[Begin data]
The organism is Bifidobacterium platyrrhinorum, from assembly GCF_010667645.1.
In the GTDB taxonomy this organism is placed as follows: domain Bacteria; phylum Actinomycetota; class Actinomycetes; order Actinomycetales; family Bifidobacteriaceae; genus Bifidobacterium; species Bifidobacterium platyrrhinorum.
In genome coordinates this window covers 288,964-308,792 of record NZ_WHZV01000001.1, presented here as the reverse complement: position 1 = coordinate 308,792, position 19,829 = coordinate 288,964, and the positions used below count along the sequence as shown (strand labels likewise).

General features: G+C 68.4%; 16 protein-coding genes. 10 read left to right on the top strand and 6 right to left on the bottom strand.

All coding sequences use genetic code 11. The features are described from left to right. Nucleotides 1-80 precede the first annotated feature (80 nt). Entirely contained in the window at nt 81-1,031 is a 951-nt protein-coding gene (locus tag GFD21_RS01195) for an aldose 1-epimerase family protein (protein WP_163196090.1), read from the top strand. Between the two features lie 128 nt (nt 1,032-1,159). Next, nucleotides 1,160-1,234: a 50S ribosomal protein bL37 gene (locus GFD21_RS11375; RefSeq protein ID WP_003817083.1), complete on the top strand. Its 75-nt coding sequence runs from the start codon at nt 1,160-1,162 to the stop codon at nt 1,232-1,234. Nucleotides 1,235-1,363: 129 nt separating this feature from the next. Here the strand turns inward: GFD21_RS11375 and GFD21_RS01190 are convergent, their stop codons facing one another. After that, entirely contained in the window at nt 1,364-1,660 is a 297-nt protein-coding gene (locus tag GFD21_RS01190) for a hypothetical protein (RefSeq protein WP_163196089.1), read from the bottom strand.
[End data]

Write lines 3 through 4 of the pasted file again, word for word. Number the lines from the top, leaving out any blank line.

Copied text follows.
In genome coordinates this window covers 288,964-308,792 of record NZ_WHZV01000001.1, presented here as the reverse complement: position 1 = coordinate 308,792, position 19,829 = coordinate 288,964, and the positions used below count along the sequence as shown (strand labels likewise).

General features: G+C 68.4%; 16 protein-coding genes. 10 read left to right on the top strand and 6 right to left on the bottom strand.